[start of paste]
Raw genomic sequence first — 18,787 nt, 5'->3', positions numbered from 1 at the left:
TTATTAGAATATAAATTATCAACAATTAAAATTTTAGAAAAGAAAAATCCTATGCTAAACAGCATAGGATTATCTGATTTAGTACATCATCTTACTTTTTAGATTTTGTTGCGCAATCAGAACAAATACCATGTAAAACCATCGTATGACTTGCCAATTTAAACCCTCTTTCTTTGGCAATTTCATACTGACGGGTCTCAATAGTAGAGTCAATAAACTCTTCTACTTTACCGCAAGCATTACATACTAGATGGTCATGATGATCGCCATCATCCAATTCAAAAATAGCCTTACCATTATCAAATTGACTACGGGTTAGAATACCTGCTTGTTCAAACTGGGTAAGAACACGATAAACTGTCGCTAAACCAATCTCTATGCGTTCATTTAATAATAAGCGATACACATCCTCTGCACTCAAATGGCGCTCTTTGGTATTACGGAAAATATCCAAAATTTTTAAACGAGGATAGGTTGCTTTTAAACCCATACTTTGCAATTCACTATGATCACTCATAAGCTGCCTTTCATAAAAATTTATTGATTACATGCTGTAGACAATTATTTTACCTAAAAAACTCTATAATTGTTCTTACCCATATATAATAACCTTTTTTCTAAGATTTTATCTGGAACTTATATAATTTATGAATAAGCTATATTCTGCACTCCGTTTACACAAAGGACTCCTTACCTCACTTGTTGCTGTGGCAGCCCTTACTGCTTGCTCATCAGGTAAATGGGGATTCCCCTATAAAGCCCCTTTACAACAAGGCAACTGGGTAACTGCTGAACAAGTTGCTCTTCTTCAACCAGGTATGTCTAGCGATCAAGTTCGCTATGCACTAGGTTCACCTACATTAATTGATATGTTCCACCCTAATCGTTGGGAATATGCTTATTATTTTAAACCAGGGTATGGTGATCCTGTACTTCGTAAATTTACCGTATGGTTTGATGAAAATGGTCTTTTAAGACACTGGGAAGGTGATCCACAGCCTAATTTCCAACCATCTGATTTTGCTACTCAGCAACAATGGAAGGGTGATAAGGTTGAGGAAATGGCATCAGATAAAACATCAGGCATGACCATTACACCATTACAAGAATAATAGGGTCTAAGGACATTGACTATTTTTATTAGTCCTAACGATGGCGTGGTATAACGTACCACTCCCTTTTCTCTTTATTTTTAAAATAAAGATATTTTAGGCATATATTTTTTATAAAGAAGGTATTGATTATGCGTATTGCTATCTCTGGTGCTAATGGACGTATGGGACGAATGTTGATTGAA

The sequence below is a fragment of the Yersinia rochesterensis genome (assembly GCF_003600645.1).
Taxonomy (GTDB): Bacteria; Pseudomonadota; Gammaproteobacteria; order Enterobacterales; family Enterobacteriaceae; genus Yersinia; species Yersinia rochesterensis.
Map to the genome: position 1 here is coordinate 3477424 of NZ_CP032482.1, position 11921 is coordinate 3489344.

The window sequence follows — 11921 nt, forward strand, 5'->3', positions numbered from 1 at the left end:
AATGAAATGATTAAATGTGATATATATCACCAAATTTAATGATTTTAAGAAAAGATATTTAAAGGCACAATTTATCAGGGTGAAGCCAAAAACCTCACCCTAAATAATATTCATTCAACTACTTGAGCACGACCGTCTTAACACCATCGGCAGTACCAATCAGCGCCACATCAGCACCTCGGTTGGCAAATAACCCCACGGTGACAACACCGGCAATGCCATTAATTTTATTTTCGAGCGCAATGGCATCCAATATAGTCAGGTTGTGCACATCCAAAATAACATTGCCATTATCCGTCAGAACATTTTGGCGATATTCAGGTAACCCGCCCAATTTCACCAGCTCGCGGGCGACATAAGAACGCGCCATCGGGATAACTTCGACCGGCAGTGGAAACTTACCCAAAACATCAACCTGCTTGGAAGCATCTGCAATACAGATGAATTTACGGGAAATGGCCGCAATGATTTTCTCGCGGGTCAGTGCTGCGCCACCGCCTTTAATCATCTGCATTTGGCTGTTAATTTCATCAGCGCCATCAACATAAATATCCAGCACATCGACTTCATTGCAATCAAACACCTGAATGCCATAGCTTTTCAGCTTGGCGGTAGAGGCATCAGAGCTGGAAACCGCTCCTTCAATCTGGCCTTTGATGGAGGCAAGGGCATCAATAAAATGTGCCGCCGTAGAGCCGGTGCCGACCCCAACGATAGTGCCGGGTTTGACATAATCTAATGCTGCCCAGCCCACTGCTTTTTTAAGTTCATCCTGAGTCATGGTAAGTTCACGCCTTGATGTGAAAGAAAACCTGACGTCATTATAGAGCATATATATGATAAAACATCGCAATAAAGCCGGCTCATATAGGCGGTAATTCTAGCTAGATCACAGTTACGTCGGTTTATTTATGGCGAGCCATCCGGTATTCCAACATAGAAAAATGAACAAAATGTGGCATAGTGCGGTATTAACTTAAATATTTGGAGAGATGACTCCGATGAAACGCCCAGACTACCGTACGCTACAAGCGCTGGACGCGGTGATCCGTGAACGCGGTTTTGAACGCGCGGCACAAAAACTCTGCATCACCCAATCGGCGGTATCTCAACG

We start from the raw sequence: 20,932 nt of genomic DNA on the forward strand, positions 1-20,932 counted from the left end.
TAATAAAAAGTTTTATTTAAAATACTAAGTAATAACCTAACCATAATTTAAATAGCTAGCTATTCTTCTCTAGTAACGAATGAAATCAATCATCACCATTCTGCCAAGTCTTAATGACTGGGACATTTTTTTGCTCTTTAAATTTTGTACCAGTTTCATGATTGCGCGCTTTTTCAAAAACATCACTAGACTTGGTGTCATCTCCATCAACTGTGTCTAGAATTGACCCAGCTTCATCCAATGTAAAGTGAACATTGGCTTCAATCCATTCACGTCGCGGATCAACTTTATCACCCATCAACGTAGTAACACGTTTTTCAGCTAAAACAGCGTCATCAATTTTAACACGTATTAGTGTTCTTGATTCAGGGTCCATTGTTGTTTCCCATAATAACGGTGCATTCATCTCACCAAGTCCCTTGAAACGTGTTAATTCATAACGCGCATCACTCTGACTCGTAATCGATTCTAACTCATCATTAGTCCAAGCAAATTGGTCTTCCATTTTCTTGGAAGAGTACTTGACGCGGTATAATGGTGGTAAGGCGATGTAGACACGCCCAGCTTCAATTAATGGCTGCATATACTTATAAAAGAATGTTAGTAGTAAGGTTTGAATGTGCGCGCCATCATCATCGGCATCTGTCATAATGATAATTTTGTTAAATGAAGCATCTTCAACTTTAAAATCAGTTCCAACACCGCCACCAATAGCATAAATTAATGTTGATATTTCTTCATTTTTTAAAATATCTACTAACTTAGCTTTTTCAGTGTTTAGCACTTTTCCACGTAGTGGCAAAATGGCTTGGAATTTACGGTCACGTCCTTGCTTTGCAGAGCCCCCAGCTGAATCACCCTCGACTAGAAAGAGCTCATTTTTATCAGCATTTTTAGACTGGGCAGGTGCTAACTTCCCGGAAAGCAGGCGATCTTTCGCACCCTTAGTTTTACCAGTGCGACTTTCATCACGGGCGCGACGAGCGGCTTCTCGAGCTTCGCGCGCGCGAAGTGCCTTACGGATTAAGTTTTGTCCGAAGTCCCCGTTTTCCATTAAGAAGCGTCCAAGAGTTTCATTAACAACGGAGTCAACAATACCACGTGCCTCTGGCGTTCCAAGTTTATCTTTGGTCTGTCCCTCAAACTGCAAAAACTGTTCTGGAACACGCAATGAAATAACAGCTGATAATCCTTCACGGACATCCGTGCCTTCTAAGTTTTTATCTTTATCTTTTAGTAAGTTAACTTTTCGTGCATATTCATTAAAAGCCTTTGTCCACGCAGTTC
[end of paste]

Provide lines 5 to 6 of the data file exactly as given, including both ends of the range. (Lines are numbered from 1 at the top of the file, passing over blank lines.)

Map to the genome: position 1 here is coordinate 3477424 of NZ_CP032482.1, position 11921 is coordinate 3489344.

The window sequence follows — 11921 nt, forward strand, 5'->3', positions numbered from 1 at the left end: